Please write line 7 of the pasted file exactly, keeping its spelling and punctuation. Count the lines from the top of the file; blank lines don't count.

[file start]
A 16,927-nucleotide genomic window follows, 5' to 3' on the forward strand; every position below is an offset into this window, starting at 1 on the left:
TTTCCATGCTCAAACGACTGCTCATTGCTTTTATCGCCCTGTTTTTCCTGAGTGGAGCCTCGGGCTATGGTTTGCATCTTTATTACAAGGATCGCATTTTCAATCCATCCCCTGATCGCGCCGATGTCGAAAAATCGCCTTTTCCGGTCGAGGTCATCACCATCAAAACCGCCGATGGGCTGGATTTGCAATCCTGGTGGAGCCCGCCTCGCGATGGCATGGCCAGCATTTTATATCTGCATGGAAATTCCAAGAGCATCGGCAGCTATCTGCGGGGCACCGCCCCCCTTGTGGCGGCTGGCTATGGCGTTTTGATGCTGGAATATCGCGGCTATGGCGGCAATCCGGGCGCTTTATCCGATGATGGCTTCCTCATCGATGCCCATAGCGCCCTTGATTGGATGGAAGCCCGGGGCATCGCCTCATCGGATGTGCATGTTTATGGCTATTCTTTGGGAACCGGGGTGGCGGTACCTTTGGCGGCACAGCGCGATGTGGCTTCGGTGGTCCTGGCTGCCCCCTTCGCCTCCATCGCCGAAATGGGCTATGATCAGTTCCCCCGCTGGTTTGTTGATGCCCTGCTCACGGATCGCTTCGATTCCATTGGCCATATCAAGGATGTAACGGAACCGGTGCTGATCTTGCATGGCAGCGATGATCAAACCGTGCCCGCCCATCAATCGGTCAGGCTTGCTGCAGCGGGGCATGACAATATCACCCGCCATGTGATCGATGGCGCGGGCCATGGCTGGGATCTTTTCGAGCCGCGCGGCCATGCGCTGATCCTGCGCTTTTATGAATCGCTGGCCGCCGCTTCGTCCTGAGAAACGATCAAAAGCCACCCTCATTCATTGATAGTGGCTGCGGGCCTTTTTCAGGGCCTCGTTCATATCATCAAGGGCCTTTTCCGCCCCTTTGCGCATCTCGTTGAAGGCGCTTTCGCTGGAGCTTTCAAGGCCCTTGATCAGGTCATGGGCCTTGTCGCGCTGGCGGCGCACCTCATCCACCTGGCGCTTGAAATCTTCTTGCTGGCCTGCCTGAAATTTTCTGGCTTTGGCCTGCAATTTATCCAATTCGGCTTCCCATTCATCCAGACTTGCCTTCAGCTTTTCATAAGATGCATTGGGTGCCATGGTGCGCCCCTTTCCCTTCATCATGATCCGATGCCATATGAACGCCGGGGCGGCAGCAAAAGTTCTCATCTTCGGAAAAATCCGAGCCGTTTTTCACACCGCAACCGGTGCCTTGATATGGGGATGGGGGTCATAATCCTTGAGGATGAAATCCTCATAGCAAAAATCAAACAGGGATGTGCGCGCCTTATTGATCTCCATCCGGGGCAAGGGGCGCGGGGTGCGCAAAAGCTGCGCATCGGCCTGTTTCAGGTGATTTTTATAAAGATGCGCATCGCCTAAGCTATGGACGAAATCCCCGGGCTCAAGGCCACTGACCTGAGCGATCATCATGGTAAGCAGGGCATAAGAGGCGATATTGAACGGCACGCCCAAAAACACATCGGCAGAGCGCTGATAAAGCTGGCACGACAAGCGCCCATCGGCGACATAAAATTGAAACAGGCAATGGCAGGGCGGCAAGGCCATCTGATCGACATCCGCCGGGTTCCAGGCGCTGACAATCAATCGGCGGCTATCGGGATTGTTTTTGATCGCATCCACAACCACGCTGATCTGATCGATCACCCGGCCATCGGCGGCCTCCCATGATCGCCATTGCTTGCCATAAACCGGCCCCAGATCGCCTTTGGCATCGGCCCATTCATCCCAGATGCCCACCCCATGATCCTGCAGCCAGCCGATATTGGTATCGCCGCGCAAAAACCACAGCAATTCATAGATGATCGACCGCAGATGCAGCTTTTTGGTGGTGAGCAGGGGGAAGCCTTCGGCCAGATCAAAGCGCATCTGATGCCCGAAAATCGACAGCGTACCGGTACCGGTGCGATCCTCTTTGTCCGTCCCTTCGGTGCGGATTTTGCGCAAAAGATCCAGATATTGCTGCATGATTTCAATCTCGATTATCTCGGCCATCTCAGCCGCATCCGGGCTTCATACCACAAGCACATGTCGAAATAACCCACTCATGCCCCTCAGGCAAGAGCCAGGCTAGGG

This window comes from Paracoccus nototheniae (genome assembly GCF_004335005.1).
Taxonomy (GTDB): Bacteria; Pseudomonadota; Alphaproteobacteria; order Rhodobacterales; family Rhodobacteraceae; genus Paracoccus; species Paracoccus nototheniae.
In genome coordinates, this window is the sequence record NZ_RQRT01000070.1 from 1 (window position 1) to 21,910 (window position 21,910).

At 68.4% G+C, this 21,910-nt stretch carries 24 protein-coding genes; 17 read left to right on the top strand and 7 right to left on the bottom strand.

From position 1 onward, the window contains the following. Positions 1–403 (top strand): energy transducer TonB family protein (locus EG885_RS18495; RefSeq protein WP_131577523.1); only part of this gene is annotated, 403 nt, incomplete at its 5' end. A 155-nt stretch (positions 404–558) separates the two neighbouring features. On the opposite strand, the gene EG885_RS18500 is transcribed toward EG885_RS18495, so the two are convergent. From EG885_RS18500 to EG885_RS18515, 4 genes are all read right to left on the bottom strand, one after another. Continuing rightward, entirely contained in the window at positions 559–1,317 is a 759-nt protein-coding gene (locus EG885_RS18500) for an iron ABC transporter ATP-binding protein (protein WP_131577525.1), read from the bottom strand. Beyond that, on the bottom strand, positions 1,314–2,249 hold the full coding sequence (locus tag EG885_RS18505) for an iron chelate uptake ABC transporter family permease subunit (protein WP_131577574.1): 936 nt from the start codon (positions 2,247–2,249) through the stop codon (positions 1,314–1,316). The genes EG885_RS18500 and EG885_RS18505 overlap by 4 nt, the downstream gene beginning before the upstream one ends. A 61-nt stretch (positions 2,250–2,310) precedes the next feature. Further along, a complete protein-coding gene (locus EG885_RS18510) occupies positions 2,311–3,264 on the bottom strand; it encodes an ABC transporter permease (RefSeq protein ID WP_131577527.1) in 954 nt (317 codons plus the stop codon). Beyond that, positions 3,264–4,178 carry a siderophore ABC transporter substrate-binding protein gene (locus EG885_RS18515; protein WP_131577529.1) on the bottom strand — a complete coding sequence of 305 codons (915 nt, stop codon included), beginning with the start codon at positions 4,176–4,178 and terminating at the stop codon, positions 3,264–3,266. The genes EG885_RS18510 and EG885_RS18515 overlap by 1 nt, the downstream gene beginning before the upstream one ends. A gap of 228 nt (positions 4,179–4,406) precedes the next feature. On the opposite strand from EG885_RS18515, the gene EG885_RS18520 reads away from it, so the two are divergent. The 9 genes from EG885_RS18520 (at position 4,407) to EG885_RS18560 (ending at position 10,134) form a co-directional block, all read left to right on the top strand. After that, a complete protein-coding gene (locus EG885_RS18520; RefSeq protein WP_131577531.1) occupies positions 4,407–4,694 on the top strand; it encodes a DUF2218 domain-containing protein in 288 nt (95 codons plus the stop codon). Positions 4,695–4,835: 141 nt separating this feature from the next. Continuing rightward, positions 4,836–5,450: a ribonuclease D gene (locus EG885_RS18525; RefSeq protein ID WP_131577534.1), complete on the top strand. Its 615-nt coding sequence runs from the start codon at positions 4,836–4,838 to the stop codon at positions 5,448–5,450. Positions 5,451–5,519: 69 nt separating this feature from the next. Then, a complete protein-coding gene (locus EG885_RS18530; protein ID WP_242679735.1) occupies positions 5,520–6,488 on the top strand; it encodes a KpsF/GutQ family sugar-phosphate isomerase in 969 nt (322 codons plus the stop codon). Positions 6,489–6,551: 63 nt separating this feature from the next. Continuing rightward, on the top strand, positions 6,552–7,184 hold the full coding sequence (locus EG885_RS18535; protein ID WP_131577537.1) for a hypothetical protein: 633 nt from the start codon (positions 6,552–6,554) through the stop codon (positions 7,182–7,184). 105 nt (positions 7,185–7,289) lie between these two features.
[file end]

From position 1 onward, the window contains the following. Positions 1–403 (top strand): energy transducer TonB family protein (locus EG885_RS18495; RefSeq protein WP_131577523.1); only part of this gene is annotated, 403 nt, incomplete at its 5' end. A 155-nt stretch (positions 404–558) separates the two neighbouring features. On the opposite strand, the gene EG885_RS18500 is transcribed toward EG885_RS18495, so the two are convergent. From EG885_RS18500 to EG885_RS18515, 4 genes are all read right to left on the bottom strand, one after another. Continuing rightward, entirely contained in the window at positions 559–1,317 is a 759-nt protein-coding gene (locus EG885_RS18500) for an iron ABC transporter ATP-binding protein (protein WP_131577525.1), read from the bottom strand. Beyond that, on the bottom strand, positions 1,314–2,249 hold the full coding sequence (locus tag EG885_RS18505) for an iron chelate uptake ABC transporter family permease subunit (protein WP_131577574.1): 936 nt from the start codon (positions 2,247–2,249) through the stop codon (positions 1,314–1,316). The genes EG885_RS18500 and EG885_RS18505 overlap by 4 nt, the downstream gene beginning before the upstream one ends. A 61-nt stretch (positions 2,250–2,310) precedes the next feature. Further along, a complete protein-coding gene (locus EG885_RS18510) occupies positions 2,311–3,264 on the bottom strand; it encodes an ABC transporter permease (RefSeq protein ID WP_131577527.1) in 954 nt (317 codons plus the stop codon). Beyond that, positions 3,264–4,178 carry a siderophore ABC transporter substrate-binding protein gene (locus EG885_RS18515; protein WP_131577529.1) on the bottom strand — a complete coding sequence of 305 codons (915 nt, stop codon included), beginning with the start codon at positions 4,176–4,178 and terminating at the stop codon, positions 3,264–3,266. The genes EG885_RS18510 and EG885_RS18515 overlap by 1 nt, the downstream gene beginning before the upstream one ends. A gap of 228 nt (positions 4,179–4,406) precedes the next feature. On the opposite strand from EG885_RS18515, the gene EG885_RS18520 reads away from it, so the two are divergent. The 9 genes from EG885_RS18520 (at position 4,407) to EG885_RS18560 (ending at position 10,134) form a co-directional block, all read left to right on the top strand. After that, a complete protein-coding gene (locus EG885_RS18520; RefSeq protein WP_131577531.1) occupies positions 4,407–4,694 on the top strand; it encodes a DUF2218 domain-containing protein in 288 nt (95 codons plus the stop codon). Positions 4,695–4,835: 141 nt separating this feature from the next. Continuing rightward, positions 4,836–5,450: a ribonuclease D gene (locus EG885_RS18525; RefSeq protein ID WP_131577534.1), complete on the top strand. Its 615-nt coding sequence runs from the start codon at positions 4,836–4,838 to the stop codon at positions 5,448–5,450. Positions 5,451–5,519: 69 nt separating this feature from the next. Then, a complete protein-coding gene (locus EG885_RS18530; protein ID WP_242679735.1) occupies positions 5,520–6,488 on the top strand; it encodes a KpsF/GutQ family sugar-phosphate isomerase in 969 nt (322 codons plus the stop codon). Positions 6,489–6,551: 63 nt separating this feature from the next. Continuing rightward, on the top strand, positions 6,552–7,184 hold the full coding sequence (locus EG885_RS18535; protein ID WP_131577537.1) for a hypothetical protein: 633 nt from the start codon (positions 6,552–6,554) through the stop codon (positions 7,182–7,184). 105 nt (positions 7,185–7,289) lie between these two features.